Five winners were selected from the 30 shortlisted artists, receiving £10,000 worth of prizes and solo exhibitions. View the winners here.

Thank you to all of our alumni who voted in the Choice Award.


Jeremy Hill joined Ashurst Morris Crisp & Co as an articled clerk in 1982 after attending Oxford. Jeremy was a partner in the Corporate Department in London from 1992-2003 and a member of the Management Board. He sadly passed away in March 2020, after a short illness just as lockdown began. Jeremy specialised in insurance law, and was widely regarded as a leading UK and cross border transactional lawyer. Following an early secondment to Lloyd’s of London, he built up a group of colleagues specialising in all aspects of commercial law and he was highly regarded in the profession for his legal skills and by Chambers as a Senior Statesman for non-contentious insurance work. Jeremy joined US firm Debevoise & Plimpton as a Corporate Partner and Global Co-Chair of the Financial Institutions Group, spending fourteen years at the firm. Jeremy had recently joined Mayer Brown on a consultancy basis prior to planned retirement, working there with a former AMC colleague .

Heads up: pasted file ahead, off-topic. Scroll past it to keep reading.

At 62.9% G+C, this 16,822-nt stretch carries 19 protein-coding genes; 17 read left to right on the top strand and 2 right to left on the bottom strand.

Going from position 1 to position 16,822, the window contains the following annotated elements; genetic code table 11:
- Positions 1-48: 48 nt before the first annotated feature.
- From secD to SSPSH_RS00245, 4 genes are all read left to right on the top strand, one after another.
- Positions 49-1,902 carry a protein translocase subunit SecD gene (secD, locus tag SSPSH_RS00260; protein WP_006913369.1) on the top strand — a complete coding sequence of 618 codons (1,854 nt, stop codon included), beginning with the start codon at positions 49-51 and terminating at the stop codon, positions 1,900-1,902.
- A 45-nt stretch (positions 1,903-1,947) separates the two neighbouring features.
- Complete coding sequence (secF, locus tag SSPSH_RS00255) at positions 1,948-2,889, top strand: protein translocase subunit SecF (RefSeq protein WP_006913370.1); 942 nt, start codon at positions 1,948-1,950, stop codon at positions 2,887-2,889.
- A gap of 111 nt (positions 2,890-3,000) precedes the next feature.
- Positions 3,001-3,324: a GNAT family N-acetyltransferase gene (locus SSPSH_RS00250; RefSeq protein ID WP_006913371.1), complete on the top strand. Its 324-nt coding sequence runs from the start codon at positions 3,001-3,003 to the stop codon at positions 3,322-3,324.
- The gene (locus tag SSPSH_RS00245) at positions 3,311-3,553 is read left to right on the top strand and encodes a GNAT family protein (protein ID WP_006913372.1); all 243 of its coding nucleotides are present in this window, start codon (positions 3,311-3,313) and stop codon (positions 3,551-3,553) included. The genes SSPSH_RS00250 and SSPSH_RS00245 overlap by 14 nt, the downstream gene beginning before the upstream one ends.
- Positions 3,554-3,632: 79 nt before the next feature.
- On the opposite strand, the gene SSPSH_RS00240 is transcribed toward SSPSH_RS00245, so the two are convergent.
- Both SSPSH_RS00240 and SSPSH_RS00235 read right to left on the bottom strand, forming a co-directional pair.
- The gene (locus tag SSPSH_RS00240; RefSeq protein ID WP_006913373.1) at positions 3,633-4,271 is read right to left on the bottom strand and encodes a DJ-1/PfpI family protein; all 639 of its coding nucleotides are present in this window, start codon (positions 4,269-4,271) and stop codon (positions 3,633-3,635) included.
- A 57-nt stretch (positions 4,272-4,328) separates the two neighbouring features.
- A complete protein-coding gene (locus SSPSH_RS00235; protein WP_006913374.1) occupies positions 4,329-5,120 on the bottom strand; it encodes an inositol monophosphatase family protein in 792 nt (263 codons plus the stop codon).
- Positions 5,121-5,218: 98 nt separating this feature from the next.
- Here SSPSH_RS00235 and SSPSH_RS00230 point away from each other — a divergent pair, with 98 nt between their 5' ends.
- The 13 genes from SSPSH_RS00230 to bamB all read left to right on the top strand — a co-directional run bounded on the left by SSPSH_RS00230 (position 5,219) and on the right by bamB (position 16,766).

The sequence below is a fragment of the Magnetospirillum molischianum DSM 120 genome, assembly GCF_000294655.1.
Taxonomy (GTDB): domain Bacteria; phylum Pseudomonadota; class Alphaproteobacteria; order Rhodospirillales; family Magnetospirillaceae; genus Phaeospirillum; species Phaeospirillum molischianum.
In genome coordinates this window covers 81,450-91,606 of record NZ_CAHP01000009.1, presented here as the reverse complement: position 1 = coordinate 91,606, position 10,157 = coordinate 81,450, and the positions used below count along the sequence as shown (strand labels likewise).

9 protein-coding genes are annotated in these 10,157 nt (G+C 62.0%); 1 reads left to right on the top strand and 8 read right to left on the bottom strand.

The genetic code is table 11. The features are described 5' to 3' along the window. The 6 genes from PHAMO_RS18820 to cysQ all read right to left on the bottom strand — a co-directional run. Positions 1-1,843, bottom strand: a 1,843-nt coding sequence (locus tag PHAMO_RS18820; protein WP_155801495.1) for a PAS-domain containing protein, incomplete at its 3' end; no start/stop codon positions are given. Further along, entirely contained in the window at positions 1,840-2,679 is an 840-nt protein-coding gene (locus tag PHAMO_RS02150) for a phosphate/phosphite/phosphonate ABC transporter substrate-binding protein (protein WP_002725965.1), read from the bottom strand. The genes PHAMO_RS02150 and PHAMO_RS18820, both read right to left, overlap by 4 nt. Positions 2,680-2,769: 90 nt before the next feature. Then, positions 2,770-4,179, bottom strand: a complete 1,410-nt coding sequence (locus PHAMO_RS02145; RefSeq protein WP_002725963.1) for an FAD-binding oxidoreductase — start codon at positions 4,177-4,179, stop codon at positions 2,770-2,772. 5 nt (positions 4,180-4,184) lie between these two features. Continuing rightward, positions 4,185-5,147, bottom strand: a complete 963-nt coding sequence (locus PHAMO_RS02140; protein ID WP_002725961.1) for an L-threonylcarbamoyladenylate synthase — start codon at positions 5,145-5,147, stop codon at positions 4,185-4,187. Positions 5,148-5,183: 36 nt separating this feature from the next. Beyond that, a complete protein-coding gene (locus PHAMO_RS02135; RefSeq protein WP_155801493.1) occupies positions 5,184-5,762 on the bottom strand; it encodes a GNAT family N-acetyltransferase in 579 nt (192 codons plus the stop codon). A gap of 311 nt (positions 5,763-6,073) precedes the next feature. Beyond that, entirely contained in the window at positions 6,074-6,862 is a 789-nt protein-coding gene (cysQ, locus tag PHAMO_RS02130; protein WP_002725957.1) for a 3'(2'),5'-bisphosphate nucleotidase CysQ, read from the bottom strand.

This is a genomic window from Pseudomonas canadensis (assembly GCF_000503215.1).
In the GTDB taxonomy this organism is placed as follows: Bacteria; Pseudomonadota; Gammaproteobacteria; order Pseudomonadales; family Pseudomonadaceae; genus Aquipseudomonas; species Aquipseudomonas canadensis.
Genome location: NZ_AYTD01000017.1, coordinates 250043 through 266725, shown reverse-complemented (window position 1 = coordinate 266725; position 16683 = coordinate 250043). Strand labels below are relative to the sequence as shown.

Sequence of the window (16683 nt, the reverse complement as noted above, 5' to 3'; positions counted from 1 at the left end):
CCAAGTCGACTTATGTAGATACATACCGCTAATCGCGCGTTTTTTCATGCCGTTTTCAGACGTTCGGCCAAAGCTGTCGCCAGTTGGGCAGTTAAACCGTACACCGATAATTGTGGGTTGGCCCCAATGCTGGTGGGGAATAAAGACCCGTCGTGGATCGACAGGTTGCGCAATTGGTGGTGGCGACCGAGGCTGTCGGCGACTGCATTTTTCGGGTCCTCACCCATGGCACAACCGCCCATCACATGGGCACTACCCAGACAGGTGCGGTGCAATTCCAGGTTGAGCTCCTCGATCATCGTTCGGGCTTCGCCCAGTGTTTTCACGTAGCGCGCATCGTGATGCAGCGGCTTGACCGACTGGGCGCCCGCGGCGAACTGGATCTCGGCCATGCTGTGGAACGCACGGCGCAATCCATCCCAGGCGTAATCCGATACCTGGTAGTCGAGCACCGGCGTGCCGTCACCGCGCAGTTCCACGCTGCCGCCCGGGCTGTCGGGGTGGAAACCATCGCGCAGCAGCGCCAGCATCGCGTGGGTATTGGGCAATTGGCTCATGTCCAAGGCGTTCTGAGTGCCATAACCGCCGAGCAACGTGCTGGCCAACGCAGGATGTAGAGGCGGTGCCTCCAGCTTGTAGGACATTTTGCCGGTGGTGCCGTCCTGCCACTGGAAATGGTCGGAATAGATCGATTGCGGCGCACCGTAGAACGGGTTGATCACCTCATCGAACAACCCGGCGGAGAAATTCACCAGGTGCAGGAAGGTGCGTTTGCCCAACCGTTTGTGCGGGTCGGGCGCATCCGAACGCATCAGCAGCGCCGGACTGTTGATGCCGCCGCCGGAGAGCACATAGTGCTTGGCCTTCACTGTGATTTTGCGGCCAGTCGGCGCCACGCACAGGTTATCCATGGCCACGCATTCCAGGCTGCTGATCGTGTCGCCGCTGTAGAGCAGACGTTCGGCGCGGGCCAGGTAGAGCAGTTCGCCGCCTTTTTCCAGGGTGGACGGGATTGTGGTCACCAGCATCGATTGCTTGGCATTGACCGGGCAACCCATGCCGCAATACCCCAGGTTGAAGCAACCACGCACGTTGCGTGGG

A man of strong views, Jeremy had very high standards, both for himself and others, his fierce intelligence made him a formidable practitioner.  Never afraid to roll his sleeves up, he was regarded by those who worked for him with enduring affection. Jeremy was a highly amusing man and totally loyal to his friends. He will be very sadly missed.


We are sad to share the news that Philip Simons has recently passed away.

Philip was a partner in our Sydney office from 1977 – 2001 and is remembered fondly by his former colleagues as a great partner and a great man. 

Our alumni news page keeps you up to date with the achievements and successes of our global alumni community. NIKKI SPENCE, ALUMNI MANAGER


Alumni contact

If you have any questions or you need to update your contact details, please email or get in touch with Nikki.